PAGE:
Al-Quran Surah 74. Al-Muddaththir, Ayah 10

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عَلَى الْكَافِرِينَ غَيْرُ يَسِيرٍ


Asad : not of ease, for all who [now] deny the truth!4
Khattab :

far from easy for the disbelievers.

Malik : not easy for the disbelievers.
Pickthall : Not of ease, for disbelievers.
Yusuf Ali : Far from easy for those without Faith.
Transliteration : AAala alkafireena ghayru yaseerin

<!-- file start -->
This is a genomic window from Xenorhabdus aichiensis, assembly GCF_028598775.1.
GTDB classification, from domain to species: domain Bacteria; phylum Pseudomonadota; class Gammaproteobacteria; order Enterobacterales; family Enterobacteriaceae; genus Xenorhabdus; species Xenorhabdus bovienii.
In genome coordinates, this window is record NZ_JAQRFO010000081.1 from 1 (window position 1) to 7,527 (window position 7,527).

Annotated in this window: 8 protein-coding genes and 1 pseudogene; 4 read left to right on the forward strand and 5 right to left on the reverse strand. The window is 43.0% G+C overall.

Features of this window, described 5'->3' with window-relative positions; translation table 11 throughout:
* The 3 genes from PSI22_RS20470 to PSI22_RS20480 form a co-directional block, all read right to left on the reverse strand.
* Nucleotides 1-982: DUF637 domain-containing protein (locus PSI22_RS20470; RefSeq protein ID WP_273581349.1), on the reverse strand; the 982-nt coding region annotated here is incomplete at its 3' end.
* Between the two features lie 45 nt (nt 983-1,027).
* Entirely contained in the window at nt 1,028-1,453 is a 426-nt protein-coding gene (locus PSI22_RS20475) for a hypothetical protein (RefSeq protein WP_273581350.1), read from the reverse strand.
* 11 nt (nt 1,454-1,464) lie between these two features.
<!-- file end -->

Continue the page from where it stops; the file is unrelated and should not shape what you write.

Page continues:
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Asad 4 Since this is the earliest Qur'anic occurrence of the expression kafir (the above surah having been preceded only by the first five verses of surah {96}, its use here - and, by implication, in the whole of the Qur'an - is obviously determined by the meaning which it had in the speech of the Arabs before the advent of the Prophet Muhammad: in other words, the term kafir cannot be simply equated, as many Muslim theologians of post-classical times and practically all Western translators of the Qur'an have done, with "unbeliever" or "infidel" in the specific, restricted sense of one who rejects the system of doctrine and law promulgated in the Qur'an and amplified by the teachings of the Prophet - but must have a wider, more general meaning. This meaning is easily grasped when we bear in mind that the root verb of the participial noun kafir (and of the infinitive noun kufr) is kafara, "he [or "it"] covered [a thing]": thus, in 57:20 the tiller of the soil is called (without any pejorative implication) kafir, "one who covers", i.e., the sown seed with earth, just as the night is spoken of as having "covered" (kafara) the earth with darkness. In their abstract sense, both the verb and the nouns derived from it have a connotation of "concealing" something that exists or "denying" something that is true. Hence, in the usage of the Qur'an - with the exception of the one instance (in 57:20) where this participial noun signifies a "tiller of the soil" - a kafir is "one who denies [or "refuses to acknowledge"] the truth" in the widest, spiritual sense of this latter term: that is, irrespective of whether it relates to a cognition of the supreme truth - namely, the existence of God - or to a doctrine or ordinance enunciated in the divine writ, or to a self-evident moral proposition, or to an acknowledgment of, and therefore gratitude for, favours received. (Regarding the expression alladhinakafaru, implying conscious intent, see surah {2}, note [6].)

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